Law firms from all over the United States have been flocking to the state of Florida to take over foreclosure cases abandoned by the firm of David J. Stern and Ben-Ezra & Katz, which had to abandon its cases due to possible foreclosure fraud. One of the newest firms to hit Florida is McCalla Raymer, which is based out of Atlanta, and has four offices in the state of Florida. McCalla Raymer has 21 attorneys working at the four Florida offices, which is also under contract to Fannie Mae or Freddie Mac in Florida.
Stern and Ben-Ezra Katz is one of the two largest foreclosure firms to operate in the state of Florida, handling nearly 70,000 foreclosure cases each year. The firm left tens of thousands of files up for grabs after being accused of ‘robo-signing’ and being let go by Fannie Mae and Freddie Mac. The firm used to employ close to 200 attorneys to handle the 70,000 foreclosure cases that were filed with the company each year. Class action suits against the firm allege that the firm would rush through the foreclosure process without using proper documents, proper review, or proper process serving. According to RealtyTrac, Florida residential foreclosures dropped 59 percent in the first half of 2011 compared to the same time frame one year ago. One of the reasons for the slowdown was that Fannie Mae and Freddie Mac had to assign the cases to other firms.
The firms that have opened offices in Florida over the past year include the following:
- Atlanta-based McCalla Raymer
- North Carolina-based Brock & Scott
- Atlanta-based Aldridge Connors
- Massachusetts-based Ablitt Scofield
- New Jersey-based Mark J. Udren & Associates
- Atlanta-based Pendergast & Associates
- Philadelphia-based Phelan Hallinan & Schmieg
- Atlanta-based Johnson & Freedman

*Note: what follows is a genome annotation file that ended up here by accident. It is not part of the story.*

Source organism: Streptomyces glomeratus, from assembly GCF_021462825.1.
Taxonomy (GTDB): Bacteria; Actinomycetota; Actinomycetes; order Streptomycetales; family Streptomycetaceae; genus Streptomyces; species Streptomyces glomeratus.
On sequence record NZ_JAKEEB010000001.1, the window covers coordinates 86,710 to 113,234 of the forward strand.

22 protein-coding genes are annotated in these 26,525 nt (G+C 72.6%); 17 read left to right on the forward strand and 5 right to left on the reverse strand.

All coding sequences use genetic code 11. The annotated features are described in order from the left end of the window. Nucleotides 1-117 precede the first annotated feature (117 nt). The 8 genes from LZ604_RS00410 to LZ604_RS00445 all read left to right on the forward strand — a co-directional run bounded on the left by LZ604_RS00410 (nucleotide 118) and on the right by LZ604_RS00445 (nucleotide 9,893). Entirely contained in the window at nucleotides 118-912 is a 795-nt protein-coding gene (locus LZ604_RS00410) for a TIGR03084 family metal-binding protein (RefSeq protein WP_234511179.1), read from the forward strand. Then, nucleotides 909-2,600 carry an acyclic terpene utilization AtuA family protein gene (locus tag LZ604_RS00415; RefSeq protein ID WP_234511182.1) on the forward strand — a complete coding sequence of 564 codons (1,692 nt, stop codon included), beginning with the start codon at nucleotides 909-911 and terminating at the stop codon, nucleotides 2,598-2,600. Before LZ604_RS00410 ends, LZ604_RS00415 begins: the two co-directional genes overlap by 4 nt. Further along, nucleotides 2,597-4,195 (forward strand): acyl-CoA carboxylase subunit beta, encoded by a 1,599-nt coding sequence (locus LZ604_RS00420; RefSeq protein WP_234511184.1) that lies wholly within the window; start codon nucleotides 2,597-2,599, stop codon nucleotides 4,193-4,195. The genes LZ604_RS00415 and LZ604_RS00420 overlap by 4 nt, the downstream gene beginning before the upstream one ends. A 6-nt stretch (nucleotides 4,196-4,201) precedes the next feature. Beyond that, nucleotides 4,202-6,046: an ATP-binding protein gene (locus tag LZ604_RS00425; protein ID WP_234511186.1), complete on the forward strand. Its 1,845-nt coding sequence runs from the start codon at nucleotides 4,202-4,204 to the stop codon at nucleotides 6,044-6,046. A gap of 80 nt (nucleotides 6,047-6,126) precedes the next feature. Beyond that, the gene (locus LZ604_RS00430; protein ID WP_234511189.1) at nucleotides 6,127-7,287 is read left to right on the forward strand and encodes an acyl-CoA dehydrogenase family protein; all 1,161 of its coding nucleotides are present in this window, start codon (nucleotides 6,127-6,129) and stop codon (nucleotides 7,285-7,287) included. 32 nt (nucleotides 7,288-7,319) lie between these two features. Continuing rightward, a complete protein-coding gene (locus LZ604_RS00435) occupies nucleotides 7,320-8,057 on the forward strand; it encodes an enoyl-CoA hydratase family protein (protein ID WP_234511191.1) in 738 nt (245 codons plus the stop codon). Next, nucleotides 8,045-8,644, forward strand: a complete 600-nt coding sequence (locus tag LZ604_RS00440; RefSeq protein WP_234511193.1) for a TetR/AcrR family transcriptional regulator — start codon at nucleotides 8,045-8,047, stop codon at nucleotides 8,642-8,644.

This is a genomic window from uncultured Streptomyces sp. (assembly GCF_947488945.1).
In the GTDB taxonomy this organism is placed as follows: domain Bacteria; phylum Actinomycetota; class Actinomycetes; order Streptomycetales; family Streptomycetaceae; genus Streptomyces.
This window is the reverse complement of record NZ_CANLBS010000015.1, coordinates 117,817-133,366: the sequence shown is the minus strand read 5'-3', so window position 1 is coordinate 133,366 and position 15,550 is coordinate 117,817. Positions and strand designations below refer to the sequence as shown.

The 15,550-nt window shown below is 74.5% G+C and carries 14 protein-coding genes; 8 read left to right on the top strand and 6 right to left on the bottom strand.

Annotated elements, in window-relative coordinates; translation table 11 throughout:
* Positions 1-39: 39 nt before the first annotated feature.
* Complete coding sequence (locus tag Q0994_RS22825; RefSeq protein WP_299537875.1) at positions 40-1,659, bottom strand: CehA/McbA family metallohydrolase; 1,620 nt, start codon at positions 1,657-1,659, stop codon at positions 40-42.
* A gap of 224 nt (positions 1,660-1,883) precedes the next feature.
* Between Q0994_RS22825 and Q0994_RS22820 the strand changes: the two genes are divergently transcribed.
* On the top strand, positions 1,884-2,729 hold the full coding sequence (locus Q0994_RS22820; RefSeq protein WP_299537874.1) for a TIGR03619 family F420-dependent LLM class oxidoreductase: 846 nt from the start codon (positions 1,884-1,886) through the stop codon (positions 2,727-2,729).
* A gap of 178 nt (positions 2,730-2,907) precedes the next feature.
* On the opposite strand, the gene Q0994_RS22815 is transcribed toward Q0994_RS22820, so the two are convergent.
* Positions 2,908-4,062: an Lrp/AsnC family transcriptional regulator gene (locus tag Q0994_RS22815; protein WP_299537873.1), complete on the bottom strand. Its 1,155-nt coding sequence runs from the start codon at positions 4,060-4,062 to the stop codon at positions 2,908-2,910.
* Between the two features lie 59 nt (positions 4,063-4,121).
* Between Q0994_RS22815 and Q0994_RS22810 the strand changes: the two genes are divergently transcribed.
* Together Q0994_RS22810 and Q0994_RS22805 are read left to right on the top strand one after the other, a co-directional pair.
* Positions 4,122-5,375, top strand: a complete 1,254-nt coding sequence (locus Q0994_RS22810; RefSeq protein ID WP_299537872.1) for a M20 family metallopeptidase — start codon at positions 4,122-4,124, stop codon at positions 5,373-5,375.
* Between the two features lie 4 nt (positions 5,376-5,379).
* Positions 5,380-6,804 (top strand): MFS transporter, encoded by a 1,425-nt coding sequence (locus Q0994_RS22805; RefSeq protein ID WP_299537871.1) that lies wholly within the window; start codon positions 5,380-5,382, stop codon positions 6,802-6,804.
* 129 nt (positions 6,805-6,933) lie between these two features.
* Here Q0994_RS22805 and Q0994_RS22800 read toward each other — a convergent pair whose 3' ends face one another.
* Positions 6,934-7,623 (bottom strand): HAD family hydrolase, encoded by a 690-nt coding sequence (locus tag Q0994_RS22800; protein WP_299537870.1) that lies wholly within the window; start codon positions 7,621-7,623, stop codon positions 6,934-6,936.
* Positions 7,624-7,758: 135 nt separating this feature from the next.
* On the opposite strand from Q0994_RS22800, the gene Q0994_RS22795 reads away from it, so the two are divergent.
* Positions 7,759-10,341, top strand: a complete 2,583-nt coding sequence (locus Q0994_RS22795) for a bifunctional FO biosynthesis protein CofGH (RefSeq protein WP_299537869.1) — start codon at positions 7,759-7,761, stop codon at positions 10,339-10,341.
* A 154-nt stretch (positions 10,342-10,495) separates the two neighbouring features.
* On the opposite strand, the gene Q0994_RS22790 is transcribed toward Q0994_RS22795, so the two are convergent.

“When everything happened last fall with David Stern and the robo-signing investigations, there seemed to be an opening in the Florida market, and we found the right people to partner with,” said Marty Stone, managing partner of McCalla Raymer. “We want to try to mirror the success we’ve had in Georgia. We didn’t want to just hire a few people on the ground and manage everything remotely. That was one of the issues with Stern. He was too focused on Fort Lauderdale.”
Some of the local firms that were already operating in Florida decided to open divisions of foreclosure in their firms to handle some of the files that were left open. One of those firms, Tripp Scott, launched its foreclosure division after receiving a bid from Fannie Mae.
“We knew before we became involved in the process that there were serious issues that were well-documented,” Tripp Scott managing partner Ed Pozzuoli said. “We knew there would be challenges. However, despite those challenges we have moved forward, and it’s going pretty well.”
The new foreclosure firms in Florida are receiving anywhere from 3,500-5,000 transfer files at $1,200-$1,400 per file to expedite the foreclosure filings in the state.